Encountering tradition with engraved port glasses

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A fortified wine from Northern Portugal, port is a popular after-dinner drink dating from the 17th Century. Usually much sweeter than other red wine, and often a deep ruby colour, this highly esteemed drink is also steeped in tradition. Port wine is a great choice for ‘laying down a bottle’ – buying and storing one from a specific year to mark a birth, for instance – because it gets more complex and aromatic as it ages.

While port is produced and protected by the Ministry of Agriculture and Instituto dos Vinhos do Douro e do Porto in Portugal, it has become a firm British favourite. It is believed that its popularity originated after the Methuen treaty of 1703, when port was able to replace French wine, which the war between England and France had blocked the circulation of. English port merchants, including many whose names we still recognise today, established themselves at this time.

Traditional drinking styles

The drink is enjoyed in engraved port glasses that allow it to be consumed at the right temperature and enable the aromas to spread. Port-drinking is an inherently social activity. Traditionally, port is served at room temperature and will be poured into an elegant decanter so that people at the table can admire its ruby palette, and so that the aromas can breathe.

The port decanter is then passed from the right hand of the host to her or his left side in a clockwise direction around the table. ‘Passing to the left’ is part of the ceremony of port-drinking which is thought to originate in the Royal Navy, for whom ‘port’ is the left hand side of the vessel.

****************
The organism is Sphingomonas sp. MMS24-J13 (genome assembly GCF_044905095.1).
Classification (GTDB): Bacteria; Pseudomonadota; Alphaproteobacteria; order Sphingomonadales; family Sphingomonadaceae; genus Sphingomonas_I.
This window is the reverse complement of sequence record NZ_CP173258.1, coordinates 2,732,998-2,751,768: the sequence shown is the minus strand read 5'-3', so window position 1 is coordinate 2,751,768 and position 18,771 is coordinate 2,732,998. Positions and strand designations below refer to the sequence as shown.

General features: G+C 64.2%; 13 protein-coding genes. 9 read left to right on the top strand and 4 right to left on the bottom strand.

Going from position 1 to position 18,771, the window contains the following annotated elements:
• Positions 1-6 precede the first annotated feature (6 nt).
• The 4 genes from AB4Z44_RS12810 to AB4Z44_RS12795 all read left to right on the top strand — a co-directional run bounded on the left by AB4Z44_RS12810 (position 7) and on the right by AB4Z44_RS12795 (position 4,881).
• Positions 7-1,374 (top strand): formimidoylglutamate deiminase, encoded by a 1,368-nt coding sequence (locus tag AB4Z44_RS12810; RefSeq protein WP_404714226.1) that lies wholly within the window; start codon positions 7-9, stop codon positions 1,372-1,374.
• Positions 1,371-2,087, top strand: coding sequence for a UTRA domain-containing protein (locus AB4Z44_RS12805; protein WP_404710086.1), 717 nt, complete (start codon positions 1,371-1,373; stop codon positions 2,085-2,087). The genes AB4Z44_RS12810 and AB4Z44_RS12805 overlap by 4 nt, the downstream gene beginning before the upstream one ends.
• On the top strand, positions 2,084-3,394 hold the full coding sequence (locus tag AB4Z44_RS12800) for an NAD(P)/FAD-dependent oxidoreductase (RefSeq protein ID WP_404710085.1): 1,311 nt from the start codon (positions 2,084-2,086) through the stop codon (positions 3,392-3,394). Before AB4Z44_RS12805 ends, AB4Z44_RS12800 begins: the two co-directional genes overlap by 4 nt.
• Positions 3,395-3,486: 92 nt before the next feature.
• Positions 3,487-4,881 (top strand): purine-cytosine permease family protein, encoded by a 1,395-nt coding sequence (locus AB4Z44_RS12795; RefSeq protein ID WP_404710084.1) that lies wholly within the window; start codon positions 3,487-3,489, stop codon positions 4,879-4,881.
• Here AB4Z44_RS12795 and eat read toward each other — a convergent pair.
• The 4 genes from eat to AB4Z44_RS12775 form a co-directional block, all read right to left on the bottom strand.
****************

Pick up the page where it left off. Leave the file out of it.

Do you know the Bishop of Norwich?

Drinkers slow to pass the bottle to the left, or who fail to do so, can be met with this question by drinkers further down the line who are too demure to ask for the port to be passed directly, but who are eager to fill their engraved port glasses. Thought to originate with a question posed to the actual Bishop of Norwich in the early 1800s, who was wont to fall asleep with the bottle at his elbow, a more modern equivalent, ‘is your passport in order?’ might be heard by clamouring guests now. Upon being asked this, you are supposed to realise your faux-pas and pass the bottle along.

Guessing the vintage

A popular activity while savouring the port is to try and guess the vintage. Unlike with wine production, where ‘vintage’ simply refers to the year in which the wine was produced, only the good years are named vintage years in port production. Recently 2003, 2007, 2011, and 2016 were named port vintage years.

Drinking alternatives

Port has a few variants that you might like to try. White port comes in a range of refreshing styles. Traditional tawny port describes wine that has been aged in barrels, whereas crusty port describes wine which has been produced from a mix of grapes rather than from a single vintage.

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